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And, once again, the students in Buffalo take it on the chin. The city’s schoolchildren continue to be denied the educations they deserve and to which they are legally entitled.

Bad becomes worse as the district makes deep cuts to its music program which, for many students, doesn’t lag far behind reading, writing and arithmetic in its role in producing well-rounded students who succeed as responsible adults.

The district is planning to cut band, orchestra and all other instrumental music programs next year in half the schools that still have such programs, teachers told The Buffalo News. District administrators said Wednesday that eight full-time instrumental music teachers were cut. Teachers have said they believe the number is closer to nine and that the cuts will lead to the elimination of band programs at 14 schools and reductions at four others.

It’s a troubling development that the district, as is its habit, managed to make worse. Its compressed budgeting process diminished the public’s ability to comment on or even understand the document, which the board rushed to approve last month.

Without the requirement for a public vote on the budget, as most districts are compelled to hold, the School Board sees little reason to include parents and other interested parties in molding the budget. That may be expedient, but it is also a strategy that sacrifices public buy-in.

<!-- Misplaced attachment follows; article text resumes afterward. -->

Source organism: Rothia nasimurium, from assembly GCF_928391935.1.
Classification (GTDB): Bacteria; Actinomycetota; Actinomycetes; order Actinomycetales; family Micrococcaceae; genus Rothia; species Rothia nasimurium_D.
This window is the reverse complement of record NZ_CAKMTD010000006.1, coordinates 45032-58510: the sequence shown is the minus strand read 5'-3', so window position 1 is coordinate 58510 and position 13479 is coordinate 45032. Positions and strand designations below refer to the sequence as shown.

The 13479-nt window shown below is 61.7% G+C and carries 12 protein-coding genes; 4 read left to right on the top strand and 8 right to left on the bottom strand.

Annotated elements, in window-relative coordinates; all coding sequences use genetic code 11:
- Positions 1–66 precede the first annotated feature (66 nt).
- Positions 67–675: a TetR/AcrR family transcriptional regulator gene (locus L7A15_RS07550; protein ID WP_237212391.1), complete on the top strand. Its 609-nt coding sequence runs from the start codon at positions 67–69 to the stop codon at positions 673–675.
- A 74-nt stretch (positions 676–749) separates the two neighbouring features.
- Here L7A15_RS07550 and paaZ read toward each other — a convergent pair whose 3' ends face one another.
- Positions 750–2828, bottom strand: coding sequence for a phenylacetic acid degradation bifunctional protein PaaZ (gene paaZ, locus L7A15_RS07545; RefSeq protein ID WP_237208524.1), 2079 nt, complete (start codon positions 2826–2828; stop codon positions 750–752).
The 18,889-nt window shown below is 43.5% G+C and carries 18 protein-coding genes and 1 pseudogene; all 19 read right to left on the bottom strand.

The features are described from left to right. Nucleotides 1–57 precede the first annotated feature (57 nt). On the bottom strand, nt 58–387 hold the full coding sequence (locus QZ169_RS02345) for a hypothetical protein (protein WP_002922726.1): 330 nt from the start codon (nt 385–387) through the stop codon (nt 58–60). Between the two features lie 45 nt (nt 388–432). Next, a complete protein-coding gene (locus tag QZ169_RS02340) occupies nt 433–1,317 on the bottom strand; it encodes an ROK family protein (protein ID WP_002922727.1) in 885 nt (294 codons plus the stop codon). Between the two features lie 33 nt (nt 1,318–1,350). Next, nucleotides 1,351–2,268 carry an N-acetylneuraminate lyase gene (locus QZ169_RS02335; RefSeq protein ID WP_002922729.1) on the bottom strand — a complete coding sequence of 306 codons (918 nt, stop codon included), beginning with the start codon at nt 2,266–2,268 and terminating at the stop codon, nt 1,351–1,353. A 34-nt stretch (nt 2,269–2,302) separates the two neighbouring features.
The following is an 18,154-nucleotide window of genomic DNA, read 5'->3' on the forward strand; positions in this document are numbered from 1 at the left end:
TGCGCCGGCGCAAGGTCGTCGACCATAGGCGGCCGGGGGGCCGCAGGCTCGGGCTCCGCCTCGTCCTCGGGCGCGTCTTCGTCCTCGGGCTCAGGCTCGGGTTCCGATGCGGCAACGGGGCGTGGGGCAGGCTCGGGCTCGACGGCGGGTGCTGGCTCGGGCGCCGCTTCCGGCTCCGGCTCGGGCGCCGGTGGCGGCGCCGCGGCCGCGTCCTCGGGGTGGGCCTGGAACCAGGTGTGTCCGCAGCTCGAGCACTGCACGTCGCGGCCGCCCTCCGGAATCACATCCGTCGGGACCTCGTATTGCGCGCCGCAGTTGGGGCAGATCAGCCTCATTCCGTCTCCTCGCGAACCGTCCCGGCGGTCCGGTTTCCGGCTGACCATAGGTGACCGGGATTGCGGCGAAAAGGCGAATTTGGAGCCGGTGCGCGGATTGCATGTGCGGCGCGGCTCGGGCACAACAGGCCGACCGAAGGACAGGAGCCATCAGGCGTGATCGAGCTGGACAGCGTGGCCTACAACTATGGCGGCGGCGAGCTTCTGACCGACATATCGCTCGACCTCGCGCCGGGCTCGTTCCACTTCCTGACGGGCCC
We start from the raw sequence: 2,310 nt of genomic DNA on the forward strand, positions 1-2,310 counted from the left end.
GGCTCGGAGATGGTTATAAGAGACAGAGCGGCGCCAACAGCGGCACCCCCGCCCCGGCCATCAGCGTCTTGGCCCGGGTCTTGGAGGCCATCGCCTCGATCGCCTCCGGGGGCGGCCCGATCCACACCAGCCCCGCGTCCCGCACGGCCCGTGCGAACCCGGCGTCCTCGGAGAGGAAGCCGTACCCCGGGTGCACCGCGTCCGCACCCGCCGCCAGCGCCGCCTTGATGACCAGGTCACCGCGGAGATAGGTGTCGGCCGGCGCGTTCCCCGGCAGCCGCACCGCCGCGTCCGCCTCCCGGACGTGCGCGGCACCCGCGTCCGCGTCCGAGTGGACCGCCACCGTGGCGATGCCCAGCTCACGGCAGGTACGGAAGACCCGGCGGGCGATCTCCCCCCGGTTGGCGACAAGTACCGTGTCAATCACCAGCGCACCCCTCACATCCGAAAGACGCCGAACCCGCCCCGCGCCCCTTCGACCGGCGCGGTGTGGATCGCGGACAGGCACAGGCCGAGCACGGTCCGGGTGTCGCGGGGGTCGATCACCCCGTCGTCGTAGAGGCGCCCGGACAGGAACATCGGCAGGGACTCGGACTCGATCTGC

It is true the school district was faced with a series of bad choices, and made some difficult decisions with its budget.

Kevin Eberle, principal of International Preparatory School, has some discretion over his budget, but felt he was forced to choose between music and other core subjects, including math, English, social studies and science. Keeping a band director would have meant sacrificing a remedial math teacher, he said. “You don’t have an option.”

Yet, he noted that nearly one-third of his students are immigrants – students who need “universal language” programs like instrumental music to keep them engaged. In addition, music education can help with math and language skills, boost intelligence, raise test scores and even motivate students to stay in school. This is not an insignificant matter.

Help is available, yet the district has evidently done nothing to access it. The VH-1 Save the Music Foundation previously donated $1.2 million worth of instruments to help sustain the district’s music program. A condition of that donation was that the district continue to offer instrumental music programs.

The foundation remains committed to partnering with the Buffalo district, according to its executive director, Paul Cothran, who noted that “the idea of pulling instruments is an absolute last resort.”

Yet Cothran diplomatically noted that while his organization has made “numerous attempts to meet with Buffalo Public Schools in an effort to clarify the district’s plans for music programs via phone, letter and email,” no meeting has been scheduled. That does not describe a district looking to protect music education and the students to whom it is important.

Clearly, the School Board can do better. It needs to be clear about the condition and future of its music program. It needs to ensure that parents and taxpayers have critical information. And it needs to get on the phone with the VH-1 foundation.